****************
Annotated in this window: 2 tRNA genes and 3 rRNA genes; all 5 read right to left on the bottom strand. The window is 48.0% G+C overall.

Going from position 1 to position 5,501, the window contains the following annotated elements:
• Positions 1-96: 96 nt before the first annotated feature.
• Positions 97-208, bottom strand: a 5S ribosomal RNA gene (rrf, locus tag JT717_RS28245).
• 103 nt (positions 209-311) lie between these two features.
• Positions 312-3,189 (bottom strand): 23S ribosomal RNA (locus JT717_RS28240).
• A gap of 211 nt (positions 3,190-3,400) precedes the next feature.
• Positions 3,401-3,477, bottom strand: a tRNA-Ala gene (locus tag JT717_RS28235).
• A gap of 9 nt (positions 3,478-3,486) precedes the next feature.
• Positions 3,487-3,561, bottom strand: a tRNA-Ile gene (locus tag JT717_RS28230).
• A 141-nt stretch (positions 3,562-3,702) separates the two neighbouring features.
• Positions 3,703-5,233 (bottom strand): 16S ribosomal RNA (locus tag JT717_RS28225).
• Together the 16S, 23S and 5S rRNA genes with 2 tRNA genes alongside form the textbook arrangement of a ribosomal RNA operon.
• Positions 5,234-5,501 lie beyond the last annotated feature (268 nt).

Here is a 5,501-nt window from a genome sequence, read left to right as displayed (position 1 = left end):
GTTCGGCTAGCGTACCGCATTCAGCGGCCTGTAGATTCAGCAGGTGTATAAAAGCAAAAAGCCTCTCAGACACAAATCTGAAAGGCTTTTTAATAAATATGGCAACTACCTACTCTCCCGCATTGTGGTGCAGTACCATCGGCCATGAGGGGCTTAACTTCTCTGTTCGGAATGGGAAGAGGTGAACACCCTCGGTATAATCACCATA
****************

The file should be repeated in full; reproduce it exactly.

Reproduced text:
Annotated in this window: 2 tRNA genes and 3 rRNA genes; all 5 read right to left on the bottom strand. The window is 48.0% G+C overall.

Going from position 1 to position 5,501, the window contains the following annotated elements:
• Positions 1-96: 96 nt before the first annotated feature.
• Positions 97-208, bottom strand: a 5S ribosomal RNA gene (rrf, locus tag JT717_RS28245).
• 103 nt (positions 209-311) lie between these two features.
• Positions 312-3,189 (bottom strand): 23S ribosomal RNA (locus JT717_RS28240).
• A gap of 211 nt (positions 3,190-3,400) precedes the next feature.
• Positions 3,401-3,477, bottom strand: a tRNA-Ala gene (locus tag JT717_RS28235).
• A gap of 9 nt (positions 3,478-3,486) precedes the next feature.
• Positions 3,487-3,561, bottom strand: a tRNA-Ile gene (locus tag JT717_RS28230).
• A 141-nt stretch (positions 3,562-3,702) separates the two neighbouring features.
• Positions 3,703-5,233 (bottom strand): 16S ribosomal RNA (locus tag JT717_RS28225).
• Together the 16S, 23S and 5S rRNA genes with 2 tRNA genes alongside form the textbook arrangement of a ribosomal RNA operon.
• Positions 5,234-5,501 lie beyond the last annotated feature (268 nt).

Here is a 5,501-nt window from a genome sequence, read left to right as displayed (position 1 = left end):
GTTCGGCTAGCGTACCGCATTCAGCGGCCTGTAGATTCAGCAGGTGTATAAAAGCAAAAAGCCTCTCAGACACAAATCTGAAAGGCTTTTTAATAAATATGGCAACTACCTACTCTCCCGCATTGTGGTGCAGTACCATCGGCCATGAGGGGCTTAACTTCTCTGTTCGGAATGGGAAGAGGTGAACACCCTCGGTATAATCACCATA